The American Legion’s request for a liquor license was pulled from the City Council meeting at the last minute Thursday.
The council may reconsider it at its next meeting in April.
American Legion Commander Orlando Padilla said he was disappointed. The club is seeking to sell liquor at its location on North Montana Avenue.
“We were prepared to present our case,” Padilla said. “We were surprised it was left off the docket for some reason. Now, I don’t know what’s going to happen.”
The liquor license application was preliminarily approved by the state Alcohol and Gaming Division. To receive final approval, councilors must hold a public meeting and vote in favor of granting the license.
Padilla attempted to ask councilors and City Attorney Barbara Patterson the reason why the issue was removed from the meeting’s agenda.
“What was explained to me, we’re a quasi-judicial body,” Mayor Dennis Kintigh said. “We must operate differently than a judicial body. We can’t receive any information outside of the hearing. There was a recommendation [auth] made by staff that this matter be postponed.”
Patterson was asked to remind council how to conduct a public hearing.
She informed the council that councilors cannot take information from outside of the hearing and have contact with anyone related to the issue. She instructed the council not to discuss matters on the agenda with anyone outside of the hearing, in order to “render a fair decision.”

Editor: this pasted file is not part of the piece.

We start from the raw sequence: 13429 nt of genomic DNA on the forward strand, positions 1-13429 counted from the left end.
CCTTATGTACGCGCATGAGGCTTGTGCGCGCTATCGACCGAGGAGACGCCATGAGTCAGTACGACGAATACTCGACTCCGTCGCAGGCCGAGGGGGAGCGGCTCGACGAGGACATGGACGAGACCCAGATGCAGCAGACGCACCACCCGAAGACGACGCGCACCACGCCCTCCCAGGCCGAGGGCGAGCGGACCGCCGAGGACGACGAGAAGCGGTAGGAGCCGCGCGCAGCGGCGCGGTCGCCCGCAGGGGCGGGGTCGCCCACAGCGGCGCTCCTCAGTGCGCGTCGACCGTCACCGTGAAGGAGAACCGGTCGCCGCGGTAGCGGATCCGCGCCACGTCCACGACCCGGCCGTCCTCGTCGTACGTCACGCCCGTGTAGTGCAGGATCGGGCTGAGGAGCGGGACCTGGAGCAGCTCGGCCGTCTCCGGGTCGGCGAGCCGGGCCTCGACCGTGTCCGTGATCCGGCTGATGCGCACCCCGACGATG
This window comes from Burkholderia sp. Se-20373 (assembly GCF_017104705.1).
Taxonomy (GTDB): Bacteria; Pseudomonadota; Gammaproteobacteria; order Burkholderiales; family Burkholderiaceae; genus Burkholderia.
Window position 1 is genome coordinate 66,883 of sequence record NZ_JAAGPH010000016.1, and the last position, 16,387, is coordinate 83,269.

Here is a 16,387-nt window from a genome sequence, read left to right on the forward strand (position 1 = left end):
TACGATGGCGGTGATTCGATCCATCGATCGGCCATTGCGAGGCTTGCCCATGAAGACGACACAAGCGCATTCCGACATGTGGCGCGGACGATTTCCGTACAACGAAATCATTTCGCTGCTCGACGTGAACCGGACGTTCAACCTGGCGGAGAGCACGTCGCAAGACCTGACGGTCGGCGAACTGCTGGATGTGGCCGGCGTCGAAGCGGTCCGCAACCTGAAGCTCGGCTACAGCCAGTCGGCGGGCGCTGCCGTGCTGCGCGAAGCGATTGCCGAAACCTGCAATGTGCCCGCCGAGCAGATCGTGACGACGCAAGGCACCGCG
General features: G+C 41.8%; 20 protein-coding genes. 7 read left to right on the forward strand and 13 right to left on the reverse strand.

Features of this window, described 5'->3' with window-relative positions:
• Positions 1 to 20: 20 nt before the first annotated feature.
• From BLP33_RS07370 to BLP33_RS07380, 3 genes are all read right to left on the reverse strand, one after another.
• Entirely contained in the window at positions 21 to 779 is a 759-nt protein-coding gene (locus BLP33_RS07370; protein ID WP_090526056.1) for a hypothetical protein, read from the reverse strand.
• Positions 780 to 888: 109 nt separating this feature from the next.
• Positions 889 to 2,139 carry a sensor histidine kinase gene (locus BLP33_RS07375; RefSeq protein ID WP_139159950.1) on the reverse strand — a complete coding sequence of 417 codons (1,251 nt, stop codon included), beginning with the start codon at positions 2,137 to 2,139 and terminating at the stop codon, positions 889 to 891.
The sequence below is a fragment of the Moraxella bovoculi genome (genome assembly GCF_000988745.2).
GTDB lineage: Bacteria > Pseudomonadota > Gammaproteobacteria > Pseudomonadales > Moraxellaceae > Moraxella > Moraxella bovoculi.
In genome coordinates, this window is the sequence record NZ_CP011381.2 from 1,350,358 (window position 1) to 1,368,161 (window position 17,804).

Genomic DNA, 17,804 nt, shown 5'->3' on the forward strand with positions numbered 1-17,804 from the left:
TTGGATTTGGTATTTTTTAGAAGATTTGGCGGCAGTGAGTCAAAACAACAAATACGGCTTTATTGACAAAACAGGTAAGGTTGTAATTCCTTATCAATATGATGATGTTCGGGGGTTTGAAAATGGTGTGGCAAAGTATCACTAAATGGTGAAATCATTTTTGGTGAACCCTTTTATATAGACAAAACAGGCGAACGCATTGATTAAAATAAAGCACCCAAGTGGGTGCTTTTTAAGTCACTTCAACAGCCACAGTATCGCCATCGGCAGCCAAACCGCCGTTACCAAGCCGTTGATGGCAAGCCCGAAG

“You can’t say, ‘I’m going to vote this way or that way.’ You have to wait until everything is done,” Patterson said. “To be fair to the process, you need to wait and hear the evidence presented at the hearing.”
In other action, councilors voted to move forward with publishing an amendment to the city’s Clean Air Ordinance, to include banning electronic smoking devices in public places.
The move will allow the council to hold a public hearing on the change at its meeting in April.
Councilor Steve Henderson, who proposed the change, instructed councilors not to discuss the matter until April.
“For the new council members, this is the procedure for the publication for the hearing next month, that’s when we have the debate,” Henderson said.
Henderson then went ahead and discussed the matter.
“This is a fairly easy amendment,” Henderson said. “These e-cigarettes are a different animal. It was felt we needed to amend or adopt an ordinance that needed to include the e-cigarettes.”
Henderson said he answered an email that was sent to councilors by a citizen.
“I did email him back and answer his question,” Henderson said. “It really is not a matter of crime or law. It is a matter of preservation of health. It’s a health issue, not a crime issue, or a rights issue. I would just say that.”
One male resident spoke about the ordinance change.
“We need to hear it,” he said. “We need to have a hearing. Please, are we talking about a health issue or people just not blowing smoke? I would be anxious to hear it.”
Councilors approved lodger’s tax funding requests for the 30th annual Milkman Triathlon, the New Mexico Senior Olympics, Hike It! & Spike It!, Jesse Andrus & Mike Hillman Memorial Bull Riding Event and the Pecos Valley Quilt Show.
Kintigh, who ran an efficient meeting, called for the council to elect a new mayor pro-tem. Councilor Jason Perry was elected by seven members to serve in that role.
Councilors were also given committee assignments.
At the conclusion of the meeting, Councilor Elena Velasquez commented that for the first time, the council was made up of 50 percent minorities.
“That’s historical,” Velasquez said. “It’s been a huge struggle for Roswell. And for the first time, we have four women on City Council. I think that’s really special.”
Kintigh thanked everybody for participating at the end of the new council’s first meeting together.
“I look forward to working with all of you in the future,” Kintigh said. “I appreciate your commitment to public service. I admire and respect all of you.”